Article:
Abusing the date dimension: when does it make sense to NOT use it

The date dimension is a dimensional model staple. You will not find a data mart, data warehouse or any kind of a reporting database that does not have one form or another of a date dimension. The benefits of using a date dimension are numerous, and it’s a great tool for report developers, who can simply reference columns in the date dimension rather than look to write complex sql functions to perform date gymnastics. However, when it comes to the semantic layer, I suggest being much more judicious when implementing the date dimension. Overusing aliases in your semantic layer to represent many different dates, or using contextual separation of dates, can add significant complexity to your semantic model and reduce its maintainability dramatically. And the value of using the date dimension with many of the dates tracked in your fact may not be significant.

So, when does it make sense to NOT use your date dimension? The first condition that should exist for you to choose not to use your date dimension is the use of “smart keys” for your dates. Smart keys were very popular 30 years ago, and were used to embed business rules and logic into a numbering system that represented the rows values. This sounded like a great idea, until these business rules began changing. As the rules embedded in the smart keys started getting more dynamic, database designers faced a whole slew of new problems and headaches due to the need to make changes in existing keys. To avoid these problems, data warehouses use surrogate keys (or synthetic keys). These are “dumb” serial numbers that are used to encapsulate the “business keys” (legacy keys) and make handling of changes much easier. This is an almost bullet proof technique and you cannot go wrong with implementing surrogate keys in any dimension, except, the date dimension. This is the only exception that merits a diversion. Dates are not “slowly changing dimensions”, and most implementations of a date dimension are implemented at the grain of a day, and do not require multiple rows per day. This kind of implementation allows the use of “smart” date keys. Keys that follow the convention yyyymmdd (for example 20110419) are numeric, easy to produce and maintain, and very importantly, will allow report developers to deduct the date, without using the date dimension directly.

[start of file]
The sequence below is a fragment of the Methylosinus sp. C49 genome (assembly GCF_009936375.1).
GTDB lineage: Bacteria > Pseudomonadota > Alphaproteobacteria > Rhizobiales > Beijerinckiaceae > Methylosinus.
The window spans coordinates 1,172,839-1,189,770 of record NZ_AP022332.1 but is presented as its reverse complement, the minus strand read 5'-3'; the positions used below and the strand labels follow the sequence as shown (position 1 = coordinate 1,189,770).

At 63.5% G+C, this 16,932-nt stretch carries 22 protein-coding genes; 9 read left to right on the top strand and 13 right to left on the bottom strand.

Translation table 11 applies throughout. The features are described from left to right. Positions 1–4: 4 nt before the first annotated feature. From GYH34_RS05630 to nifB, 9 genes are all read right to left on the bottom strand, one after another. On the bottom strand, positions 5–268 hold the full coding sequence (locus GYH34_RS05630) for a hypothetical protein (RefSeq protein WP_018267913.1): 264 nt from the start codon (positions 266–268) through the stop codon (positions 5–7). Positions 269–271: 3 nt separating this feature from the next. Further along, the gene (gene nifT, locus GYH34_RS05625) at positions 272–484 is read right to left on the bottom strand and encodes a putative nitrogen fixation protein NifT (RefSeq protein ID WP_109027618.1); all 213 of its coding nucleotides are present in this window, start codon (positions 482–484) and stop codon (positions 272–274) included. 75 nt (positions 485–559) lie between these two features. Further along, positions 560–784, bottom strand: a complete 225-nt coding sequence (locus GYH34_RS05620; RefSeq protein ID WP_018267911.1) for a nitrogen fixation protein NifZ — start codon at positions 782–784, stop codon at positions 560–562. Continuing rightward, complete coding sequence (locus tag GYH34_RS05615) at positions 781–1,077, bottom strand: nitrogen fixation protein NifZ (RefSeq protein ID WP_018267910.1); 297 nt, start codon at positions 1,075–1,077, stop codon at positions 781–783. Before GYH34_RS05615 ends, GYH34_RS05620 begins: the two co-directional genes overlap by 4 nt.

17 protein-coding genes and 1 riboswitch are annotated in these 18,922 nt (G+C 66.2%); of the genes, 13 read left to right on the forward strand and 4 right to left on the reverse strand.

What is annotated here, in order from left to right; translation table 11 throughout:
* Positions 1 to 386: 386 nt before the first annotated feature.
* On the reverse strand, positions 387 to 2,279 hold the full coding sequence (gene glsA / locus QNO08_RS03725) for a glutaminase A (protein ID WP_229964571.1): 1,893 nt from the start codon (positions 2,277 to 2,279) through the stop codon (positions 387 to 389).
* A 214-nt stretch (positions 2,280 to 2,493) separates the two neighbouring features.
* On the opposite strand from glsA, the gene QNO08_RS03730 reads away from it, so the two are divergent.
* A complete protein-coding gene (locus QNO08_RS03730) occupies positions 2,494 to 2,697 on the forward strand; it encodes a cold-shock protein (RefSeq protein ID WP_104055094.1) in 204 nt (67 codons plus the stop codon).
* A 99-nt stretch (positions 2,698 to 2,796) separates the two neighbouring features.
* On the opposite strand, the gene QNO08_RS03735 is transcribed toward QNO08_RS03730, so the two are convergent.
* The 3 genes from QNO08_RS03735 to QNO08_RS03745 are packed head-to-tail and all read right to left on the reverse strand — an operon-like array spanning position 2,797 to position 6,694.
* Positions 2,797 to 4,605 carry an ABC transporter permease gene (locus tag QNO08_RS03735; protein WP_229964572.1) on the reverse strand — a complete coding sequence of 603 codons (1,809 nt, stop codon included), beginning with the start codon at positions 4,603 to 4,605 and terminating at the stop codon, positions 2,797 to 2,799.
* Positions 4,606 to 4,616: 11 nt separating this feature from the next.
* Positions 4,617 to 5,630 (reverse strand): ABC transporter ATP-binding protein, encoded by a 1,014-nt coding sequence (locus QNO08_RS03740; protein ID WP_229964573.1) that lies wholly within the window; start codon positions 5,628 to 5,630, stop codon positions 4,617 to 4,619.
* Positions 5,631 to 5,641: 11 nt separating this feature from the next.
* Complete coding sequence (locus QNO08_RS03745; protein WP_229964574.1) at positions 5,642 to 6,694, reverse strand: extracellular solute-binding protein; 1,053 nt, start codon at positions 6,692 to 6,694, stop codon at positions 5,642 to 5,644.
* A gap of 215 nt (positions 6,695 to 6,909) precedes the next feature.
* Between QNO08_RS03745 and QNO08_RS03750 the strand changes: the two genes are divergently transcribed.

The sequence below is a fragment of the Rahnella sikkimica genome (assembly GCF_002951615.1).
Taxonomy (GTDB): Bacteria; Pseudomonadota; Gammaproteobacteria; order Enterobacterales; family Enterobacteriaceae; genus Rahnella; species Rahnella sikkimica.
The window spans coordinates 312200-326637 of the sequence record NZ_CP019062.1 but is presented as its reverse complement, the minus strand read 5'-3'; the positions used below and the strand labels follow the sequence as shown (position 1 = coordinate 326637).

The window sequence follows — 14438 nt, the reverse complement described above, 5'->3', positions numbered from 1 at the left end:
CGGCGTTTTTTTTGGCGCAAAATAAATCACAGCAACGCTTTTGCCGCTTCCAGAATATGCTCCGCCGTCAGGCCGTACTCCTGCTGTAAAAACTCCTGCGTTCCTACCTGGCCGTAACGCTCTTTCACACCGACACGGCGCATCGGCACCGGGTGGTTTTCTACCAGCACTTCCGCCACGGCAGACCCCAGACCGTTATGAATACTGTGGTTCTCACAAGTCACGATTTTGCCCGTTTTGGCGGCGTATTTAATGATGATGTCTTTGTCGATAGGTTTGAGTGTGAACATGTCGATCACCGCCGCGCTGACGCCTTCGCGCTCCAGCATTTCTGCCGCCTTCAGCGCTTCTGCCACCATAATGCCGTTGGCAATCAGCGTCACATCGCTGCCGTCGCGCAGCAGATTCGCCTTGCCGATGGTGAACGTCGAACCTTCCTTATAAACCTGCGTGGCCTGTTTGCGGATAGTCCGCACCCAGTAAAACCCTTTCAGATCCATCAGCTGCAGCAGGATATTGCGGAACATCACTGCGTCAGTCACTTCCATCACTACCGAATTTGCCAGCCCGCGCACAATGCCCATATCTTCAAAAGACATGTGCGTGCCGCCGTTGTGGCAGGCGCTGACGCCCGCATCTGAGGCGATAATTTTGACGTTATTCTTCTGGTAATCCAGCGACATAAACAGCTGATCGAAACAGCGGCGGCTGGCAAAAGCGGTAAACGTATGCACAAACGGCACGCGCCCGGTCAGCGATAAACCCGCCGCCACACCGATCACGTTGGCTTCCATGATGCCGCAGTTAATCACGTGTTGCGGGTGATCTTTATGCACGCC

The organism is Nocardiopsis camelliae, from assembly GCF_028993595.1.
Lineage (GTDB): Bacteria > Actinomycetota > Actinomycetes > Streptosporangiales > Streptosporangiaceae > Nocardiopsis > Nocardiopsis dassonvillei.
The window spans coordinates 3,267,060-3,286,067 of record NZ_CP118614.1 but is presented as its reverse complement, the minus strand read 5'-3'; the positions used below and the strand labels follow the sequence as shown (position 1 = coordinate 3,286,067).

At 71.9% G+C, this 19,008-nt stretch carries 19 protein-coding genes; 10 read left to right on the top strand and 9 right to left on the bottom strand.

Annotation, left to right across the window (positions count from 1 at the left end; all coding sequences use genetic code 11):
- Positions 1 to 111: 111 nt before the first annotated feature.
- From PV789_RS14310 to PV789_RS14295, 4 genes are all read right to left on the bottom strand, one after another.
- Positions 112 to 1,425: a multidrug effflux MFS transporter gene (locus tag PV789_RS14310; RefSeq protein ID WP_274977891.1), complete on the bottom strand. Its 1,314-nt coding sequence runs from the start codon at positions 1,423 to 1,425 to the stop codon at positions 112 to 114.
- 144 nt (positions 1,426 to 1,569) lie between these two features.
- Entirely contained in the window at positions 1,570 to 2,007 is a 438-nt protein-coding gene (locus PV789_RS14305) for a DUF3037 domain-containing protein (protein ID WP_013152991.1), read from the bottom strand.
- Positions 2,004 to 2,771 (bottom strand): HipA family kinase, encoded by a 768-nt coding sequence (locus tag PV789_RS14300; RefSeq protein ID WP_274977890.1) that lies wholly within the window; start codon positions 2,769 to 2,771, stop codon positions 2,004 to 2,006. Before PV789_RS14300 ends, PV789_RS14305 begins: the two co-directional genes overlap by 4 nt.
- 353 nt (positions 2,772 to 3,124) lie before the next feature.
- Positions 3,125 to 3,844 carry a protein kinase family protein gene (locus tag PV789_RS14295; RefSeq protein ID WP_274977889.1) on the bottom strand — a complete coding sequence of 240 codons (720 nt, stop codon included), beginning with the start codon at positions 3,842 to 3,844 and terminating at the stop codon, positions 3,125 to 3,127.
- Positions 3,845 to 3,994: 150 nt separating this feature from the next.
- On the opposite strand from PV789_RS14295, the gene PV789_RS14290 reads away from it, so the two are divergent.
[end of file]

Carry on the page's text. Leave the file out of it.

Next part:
And this leads me to the second condition under which date dimensions should be considered not applicable in the semantic model: date proliferation. If your semantic model looks like this, before accounting for anything else but dates, you may want to reconsider your use of the date dimension.